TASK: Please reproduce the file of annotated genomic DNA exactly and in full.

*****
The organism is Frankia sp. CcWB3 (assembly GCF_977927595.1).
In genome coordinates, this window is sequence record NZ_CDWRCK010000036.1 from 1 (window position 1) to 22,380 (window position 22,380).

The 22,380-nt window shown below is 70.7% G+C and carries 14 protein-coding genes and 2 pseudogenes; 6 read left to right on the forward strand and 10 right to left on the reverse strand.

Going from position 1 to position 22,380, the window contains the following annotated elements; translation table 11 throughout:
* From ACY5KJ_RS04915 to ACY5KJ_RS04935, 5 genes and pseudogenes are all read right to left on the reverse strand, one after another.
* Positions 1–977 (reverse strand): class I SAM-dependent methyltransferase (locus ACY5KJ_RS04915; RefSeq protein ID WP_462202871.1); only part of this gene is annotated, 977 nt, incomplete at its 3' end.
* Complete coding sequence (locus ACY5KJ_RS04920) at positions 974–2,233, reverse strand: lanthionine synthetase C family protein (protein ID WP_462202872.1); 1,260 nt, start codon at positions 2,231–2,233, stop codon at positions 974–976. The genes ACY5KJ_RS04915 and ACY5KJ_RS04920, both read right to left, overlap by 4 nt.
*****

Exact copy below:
The organism is Frankia sp. CcWB3 (assembly GCF_977927595.1).
In genome coordinates, this window is sequence record NZ_CDWRCK010000036.1 from 1 (window position 1) to 22,380 (window position 22,380).

The 22,380-nt window shown below is 70.7% G+C and carries 14 protein-coding genes and 2 pseudogenes; 6 read left to right on the forward strand and 10 right to left on the reverse strand.

Going from position 1 to position 22,380, the window contains the following annotated elements; translation table 11 throughout:
* From ACY5KJ_RS04915 to ACY5KJ_RS04935, 5 genes and pseudogenes are all read right to left on the reverse strand, one after another.
* Positions 1–977 (reverse strand): class I SAM-dependent methyltransferase (locus ACY5KJ_RS04915; RefSeq protein ID WP_462202871.1); only part of this gene is annotated, 977 nt, incomplete at its 3' end.
* Complete coding sequence (locus ACY5KJ_RS04920) at positions 974–2,233, reverse strand: lanthionine synthetase C family protein (protein ID WP_462202872.1); 1,260 nt, start codon at positions 2,231–2,233, stop codon at positions 974–976. The genes ACY5KJ_RS04915 and ACY5KJ_RS04920, both read right to left, overlap by 4 nt.